Millions of times every day, customers interact with organizations through their contact centers. Hundreds of thousands of agents across the globe are tasked with representing the organization which employs them in variety of sales, service, and support functions. More often than not, the contact center agent is the only "human connection" the customer will ever have with that organization. You have a question about your bill? You want to dispute a charge? You need help getting your computer to print? You have a question about that cruise in the Mediterranean you've been thinking about? Where are you, the customer, to go? Generally speaking, the contact center.
Since the contact center ends up "owning" much of the relationship with the customer, you'd think it would be a more respected part of the business. While I think that's starting to be true more often than it used to be, the contact center still doesn't enjoy as much prominence as it ought to. After all, the stakes are high when it comes to interacting with the customer. Just one bad experience can jeopardize or terminate a relationship all together.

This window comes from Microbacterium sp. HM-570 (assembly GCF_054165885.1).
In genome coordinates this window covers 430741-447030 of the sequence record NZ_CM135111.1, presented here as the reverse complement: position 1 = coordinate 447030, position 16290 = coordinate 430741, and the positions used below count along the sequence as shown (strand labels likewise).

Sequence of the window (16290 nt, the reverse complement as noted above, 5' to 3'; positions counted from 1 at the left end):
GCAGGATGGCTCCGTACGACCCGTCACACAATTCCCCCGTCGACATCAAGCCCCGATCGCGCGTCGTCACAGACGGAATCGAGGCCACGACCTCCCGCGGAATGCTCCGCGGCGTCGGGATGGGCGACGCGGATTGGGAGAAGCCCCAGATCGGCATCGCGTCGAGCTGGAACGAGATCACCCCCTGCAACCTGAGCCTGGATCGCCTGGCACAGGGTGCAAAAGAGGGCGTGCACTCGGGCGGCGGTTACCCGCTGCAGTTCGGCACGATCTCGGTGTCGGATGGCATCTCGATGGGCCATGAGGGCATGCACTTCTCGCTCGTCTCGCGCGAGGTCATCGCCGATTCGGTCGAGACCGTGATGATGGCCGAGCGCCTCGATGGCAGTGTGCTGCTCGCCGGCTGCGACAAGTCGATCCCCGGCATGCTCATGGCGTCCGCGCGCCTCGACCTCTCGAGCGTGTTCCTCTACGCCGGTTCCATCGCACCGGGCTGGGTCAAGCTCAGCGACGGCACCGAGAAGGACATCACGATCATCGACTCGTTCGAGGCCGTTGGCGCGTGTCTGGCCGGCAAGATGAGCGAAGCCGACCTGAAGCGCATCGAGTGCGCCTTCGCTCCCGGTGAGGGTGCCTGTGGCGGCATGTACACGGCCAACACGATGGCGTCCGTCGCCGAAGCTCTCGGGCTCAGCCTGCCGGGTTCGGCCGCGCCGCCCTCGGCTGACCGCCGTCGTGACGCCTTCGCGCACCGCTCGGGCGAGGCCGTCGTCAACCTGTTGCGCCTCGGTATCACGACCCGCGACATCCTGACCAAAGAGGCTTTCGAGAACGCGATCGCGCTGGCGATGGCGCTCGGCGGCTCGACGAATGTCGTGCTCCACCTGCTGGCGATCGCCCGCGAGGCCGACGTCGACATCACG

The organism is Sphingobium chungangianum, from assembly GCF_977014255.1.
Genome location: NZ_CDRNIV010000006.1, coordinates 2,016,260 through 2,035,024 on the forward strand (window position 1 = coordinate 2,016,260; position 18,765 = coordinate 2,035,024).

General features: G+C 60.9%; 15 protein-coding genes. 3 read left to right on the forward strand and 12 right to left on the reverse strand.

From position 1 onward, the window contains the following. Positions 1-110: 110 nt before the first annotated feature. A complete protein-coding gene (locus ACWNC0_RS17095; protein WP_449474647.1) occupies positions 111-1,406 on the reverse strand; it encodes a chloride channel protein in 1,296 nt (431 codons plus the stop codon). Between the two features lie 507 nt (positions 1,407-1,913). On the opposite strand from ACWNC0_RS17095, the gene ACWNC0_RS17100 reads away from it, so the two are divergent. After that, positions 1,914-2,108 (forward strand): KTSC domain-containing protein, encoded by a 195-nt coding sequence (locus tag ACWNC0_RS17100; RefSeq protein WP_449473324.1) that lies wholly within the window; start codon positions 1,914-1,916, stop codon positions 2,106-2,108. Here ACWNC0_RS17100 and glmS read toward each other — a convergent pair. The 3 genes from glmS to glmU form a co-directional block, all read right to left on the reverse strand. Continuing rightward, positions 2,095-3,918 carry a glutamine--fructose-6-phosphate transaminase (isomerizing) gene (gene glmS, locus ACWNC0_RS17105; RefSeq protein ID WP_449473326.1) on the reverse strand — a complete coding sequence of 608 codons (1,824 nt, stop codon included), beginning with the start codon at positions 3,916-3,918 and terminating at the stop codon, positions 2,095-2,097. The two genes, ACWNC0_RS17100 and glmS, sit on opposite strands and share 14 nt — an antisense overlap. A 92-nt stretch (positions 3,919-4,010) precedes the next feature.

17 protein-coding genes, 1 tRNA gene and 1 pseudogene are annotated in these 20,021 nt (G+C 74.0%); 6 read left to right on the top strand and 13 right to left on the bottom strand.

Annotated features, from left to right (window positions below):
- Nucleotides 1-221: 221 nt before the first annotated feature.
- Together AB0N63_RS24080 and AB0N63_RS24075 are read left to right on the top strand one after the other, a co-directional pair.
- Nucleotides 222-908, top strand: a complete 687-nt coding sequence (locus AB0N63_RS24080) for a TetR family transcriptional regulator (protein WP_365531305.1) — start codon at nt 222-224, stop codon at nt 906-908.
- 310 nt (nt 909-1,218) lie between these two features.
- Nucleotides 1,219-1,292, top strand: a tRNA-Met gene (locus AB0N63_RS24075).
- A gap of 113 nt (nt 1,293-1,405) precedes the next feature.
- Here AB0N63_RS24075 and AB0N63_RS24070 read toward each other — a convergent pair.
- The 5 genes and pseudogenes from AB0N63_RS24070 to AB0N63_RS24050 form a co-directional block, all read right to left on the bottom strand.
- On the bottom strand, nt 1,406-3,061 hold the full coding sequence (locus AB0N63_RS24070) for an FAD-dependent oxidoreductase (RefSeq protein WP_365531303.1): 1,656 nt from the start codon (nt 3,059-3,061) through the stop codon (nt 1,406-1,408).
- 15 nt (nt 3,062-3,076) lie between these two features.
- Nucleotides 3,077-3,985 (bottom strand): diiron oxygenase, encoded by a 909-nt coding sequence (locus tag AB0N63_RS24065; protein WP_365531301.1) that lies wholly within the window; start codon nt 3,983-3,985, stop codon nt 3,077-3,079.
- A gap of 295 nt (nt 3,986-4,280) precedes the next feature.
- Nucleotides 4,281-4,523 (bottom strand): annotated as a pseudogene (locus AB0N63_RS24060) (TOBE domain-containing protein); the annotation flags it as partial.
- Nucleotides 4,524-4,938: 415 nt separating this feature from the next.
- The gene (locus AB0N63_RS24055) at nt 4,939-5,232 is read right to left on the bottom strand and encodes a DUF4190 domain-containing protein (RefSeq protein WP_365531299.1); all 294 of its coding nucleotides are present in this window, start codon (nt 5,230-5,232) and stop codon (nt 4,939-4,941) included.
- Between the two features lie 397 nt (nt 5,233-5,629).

Hopefully every interaction between customer and agent will result in a "moment of truth" … a tipping point where the customer is either delighted with the outcome (or at least has an appreciation and respect for the process). After having spoken with the agent, how likely is that customer to refer a friend to that organization? All this "setup" is to introduce the topic of this blog: delivering "moments of truth". There are a myriad of factors that go into making those moments of truth happen, and we'll be exploring them in upcoming posts.